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Observational study
The unprecedented scale of the West African Ebola virus disease outbreak is due to environmental and sociological factors, not special attributes of the currently circulating strain of the virus
  1. Derek Gatherer
  1. Division of Biomedical & Life Sciences, Faculty of Health & Medicine, Lancaster University, Lancaster, UK
  1. Correspondence to : Dr Derek Gatherer, Division of Biomedical & Life Sciences, Faculty of Health & Medicine, Lancaster University, Lancaster LA1 4YT, UK; d.gatherer{at}

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An outbreak of Ebola virus disease (EVD), caused by Zaire ebolavirus, beginning in south-eastern Guinea in December 2013,1 but not formally identified until 23 March 2014, has spread to the neighbouring countries of Liberia, Sierra Leone and Mali, with limited transmission to Nigeria, USA, Spain and Senegal. The cumulative total of cases and deaths is 14 413 and 5177, respectively as of 11 November 2014, making this outbreak around 45 times larger than any previous one. No validated treatment is yet available, although numerous experimental therapies are being employed following the decision of the WHO Panel on Unregistered Interventions. Quarantine, contact tracing and symptomatic therapy remain the main weapons in the fight against the outbreak. This paper summarises 4010 cases where clinical data are available, providing the largest clinical analysis to date of EVD.


For each of the 4010 cases, demographic characteristics, as well as signs and symptoms were recorded. The prognostic indication for each symptom was calculated as an OR between its occurrence in patients with fatal outcome versus survivors. Epidemiological variables were calculated from the data and projections of future case incidence derived.


The case fatality ratio (CFR) in the 4010 cases was estimated at 71% (95% CI 69% to 73%), within the range of CFRs reported for previous outbreaks (60–88%). Contagiousness is quantified by reproduction number (R, the average number of new cases resulting from each existing case) and, although found to vary slightly between countries, lies within the range 1.71–2.02 (95% CI 1.44 to 2.26) for the early stages of the outbreak and 1.38–1.81 (95% CI 1.27 to 2.03) by September 2014. On this basis, projected cases for 2 November 2014 were calculated at 5740 in Guinea, 9890 in Liberia, and 5000 in Sierra Leone. Haemorrhagic symptoms had the greatest association with likely fatal outcome with OR of 8.02 for bloody nose (95% CI 1.54 to 148.62) and 6.69 for bleeding gums (95% CI 1.35 to 121.32).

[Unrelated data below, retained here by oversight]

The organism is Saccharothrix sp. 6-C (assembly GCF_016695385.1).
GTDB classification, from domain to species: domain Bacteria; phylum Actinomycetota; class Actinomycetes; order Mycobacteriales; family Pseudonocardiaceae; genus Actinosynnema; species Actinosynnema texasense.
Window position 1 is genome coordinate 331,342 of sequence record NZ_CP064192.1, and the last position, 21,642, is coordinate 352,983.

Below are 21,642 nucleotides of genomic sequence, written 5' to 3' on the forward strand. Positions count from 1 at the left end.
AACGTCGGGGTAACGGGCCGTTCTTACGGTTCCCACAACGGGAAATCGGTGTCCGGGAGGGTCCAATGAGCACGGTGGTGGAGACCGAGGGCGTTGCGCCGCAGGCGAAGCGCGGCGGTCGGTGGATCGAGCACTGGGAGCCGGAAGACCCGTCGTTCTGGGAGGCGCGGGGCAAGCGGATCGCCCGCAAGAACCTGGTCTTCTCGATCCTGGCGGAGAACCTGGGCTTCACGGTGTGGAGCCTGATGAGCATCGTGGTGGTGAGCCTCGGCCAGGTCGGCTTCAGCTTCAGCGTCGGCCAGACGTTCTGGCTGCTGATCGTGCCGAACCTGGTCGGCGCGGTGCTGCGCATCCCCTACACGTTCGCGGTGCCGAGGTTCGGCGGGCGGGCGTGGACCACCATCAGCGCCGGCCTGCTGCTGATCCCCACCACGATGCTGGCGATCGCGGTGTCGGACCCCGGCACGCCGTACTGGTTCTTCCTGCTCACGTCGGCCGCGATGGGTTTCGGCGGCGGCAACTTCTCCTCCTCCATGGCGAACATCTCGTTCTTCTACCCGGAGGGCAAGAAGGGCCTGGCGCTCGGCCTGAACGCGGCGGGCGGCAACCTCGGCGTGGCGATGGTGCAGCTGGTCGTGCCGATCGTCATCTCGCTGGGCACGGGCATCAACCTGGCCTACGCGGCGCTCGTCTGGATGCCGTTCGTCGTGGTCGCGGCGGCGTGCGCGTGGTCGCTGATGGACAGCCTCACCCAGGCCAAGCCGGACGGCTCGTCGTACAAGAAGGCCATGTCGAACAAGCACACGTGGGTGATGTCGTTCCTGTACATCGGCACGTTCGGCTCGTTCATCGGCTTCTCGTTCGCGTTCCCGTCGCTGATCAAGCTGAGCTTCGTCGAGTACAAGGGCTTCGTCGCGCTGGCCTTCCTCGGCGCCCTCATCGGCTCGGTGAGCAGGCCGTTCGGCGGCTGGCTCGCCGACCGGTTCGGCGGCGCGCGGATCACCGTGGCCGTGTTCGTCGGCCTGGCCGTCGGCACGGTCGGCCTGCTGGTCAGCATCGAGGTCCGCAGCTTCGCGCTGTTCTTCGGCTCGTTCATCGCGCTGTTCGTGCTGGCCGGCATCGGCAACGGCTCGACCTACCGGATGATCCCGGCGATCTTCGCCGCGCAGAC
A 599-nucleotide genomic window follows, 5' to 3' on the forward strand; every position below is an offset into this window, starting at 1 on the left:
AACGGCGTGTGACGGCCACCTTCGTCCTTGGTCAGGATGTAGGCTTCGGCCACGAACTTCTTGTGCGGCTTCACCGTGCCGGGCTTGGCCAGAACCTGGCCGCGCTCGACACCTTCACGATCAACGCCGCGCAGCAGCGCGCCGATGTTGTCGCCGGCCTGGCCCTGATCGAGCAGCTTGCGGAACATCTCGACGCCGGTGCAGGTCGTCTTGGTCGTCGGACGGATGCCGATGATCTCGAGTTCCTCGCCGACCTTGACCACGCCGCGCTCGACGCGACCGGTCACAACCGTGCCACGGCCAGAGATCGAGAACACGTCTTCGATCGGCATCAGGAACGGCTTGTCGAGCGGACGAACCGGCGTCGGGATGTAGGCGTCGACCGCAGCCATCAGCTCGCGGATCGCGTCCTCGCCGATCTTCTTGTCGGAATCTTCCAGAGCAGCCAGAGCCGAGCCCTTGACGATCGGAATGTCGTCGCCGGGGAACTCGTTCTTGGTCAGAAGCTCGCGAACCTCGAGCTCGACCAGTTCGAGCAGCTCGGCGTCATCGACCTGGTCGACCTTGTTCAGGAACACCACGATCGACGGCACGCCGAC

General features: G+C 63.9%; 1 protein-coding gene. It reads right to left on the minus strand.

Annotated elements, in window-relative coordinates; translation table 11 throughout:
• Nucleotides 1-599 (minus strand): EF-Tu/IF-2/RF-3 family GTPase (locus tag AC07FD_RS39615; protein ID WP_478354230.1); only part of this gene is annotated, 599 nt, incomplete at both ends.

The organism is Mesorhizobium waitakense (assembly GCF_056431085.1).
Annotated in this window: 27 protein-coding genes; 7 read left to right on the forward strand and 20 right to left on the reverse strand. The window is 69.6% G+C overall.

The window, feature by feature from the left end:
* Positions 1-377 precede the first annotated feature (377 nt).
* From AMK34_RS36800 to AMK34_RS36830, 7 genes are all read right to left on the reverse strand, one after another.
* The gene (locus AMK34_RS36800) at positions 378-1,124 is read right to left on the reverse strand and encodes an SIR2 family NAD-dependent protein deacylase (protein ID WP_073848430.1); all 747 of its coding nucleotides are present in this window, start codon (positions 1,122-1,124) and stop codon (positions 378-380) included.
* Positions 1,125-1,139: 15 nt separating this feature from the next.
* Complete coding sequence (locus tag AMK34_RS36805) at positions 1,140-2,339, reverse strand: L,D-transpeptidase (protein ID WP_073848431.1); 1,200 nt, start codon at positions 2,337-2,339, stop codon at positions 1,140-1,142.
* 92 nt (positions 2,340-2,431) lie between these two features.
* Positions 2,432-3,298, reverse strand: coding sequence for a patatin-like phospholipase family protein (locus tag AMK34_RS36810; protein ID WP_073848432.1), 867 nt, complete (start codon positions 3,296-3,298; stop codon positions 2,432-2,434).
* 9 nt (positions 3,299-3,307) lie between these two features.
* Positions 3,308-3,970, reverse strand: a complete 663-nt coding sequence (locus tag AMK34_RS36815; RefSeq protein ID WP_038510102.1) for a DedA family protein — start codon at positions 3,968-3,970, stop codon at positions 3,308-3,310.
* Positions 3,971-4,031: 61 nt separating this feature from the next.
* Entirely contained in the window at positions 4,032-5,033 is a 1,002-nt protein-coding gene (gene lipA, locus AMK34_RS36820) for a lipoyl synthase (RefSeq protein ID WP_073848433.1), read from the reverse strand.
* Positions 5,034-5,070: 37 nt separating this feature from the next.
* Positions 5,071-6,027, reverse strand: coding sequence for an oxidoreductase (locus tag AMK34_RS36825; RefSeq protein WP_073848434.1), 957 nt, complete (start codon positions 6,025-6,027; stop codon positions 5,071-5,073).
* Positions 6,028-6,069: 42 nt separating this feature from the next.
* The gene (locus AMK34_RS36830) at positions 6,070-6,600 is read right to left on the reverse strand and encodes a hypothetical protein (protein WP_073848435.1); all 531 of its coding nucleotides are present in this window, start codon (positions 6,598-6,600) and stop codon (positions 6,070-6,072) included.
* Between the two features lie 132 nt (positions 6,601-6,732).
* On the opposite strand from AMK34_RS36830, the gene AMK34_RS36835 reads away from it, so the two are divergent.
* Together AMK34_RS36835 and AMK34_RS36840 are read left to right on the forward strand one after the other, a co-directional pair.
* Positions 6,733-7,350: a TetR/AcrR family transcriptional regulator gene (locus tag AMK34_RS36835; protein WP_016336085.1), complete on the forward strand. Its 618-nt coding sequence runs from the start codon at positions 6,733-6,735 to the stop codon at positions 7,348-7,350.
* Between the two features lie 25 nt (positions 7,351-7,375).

The raw case numbers for 2 November 2014 are now available and the projections in the paper are seen in retrospect to have been slightly pessimistic for Guinea and Liberia but essentially accurate for Sierra Leone, with actual cases being 1731, 6525 and 4759, respectively. Other researchers have produced estimates of R, based on previous outbreaks, ranging from 1.34 to 1.83,2 indicating that the present strain, at 1.71–2.02, is not more contagious than previous ones, thus eliminating one obvious hypothesis for the unprecedented size of the epidemic. The clinical data emphasise the diffuse nature of early-stage EVD, with only fever, fatigue, anorexia, vomiting, diarrhoea and headache present in more than 50% of cases (confirmed by two smaller studies).3 ,4 This underscores the difficulty of early diagnosis in environments where febrile illnesses are commonplace, and perhaps, along with the fact that no previous EVD outbreak had been reported in Guinea, contributed to the 3-month lag between the first fatality and recognition of the problem.

Implications for practice

In summary, the current EVD strain is shown to be a typical Zaire ebolavirus in terms of its contagiousness and clinical presentation. The reasons for the magnitude of the West African epidemic are therefore likely to lie with non-virological factors such as population density, poverty, lack of access to medical care, funerary practices, and failure to recognise the outbreak early. R of around two implies that a reduction in transmission of 50% or more would bring the outbreak under control, but this may be difficult to achieve under present circumstances, raising the prospect of a long battle to eliminate EVD in West Africa. Limitation of future outbreaks depends on rapid response, development of health infrastructure, and infusion of human and material resources. Physicians in endemic areas need to be aware of the diffuse presentation of EVD in its early stages.


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  • Competing interests None.

  • Provenance and peer review Commissioned; internally peer reviewed.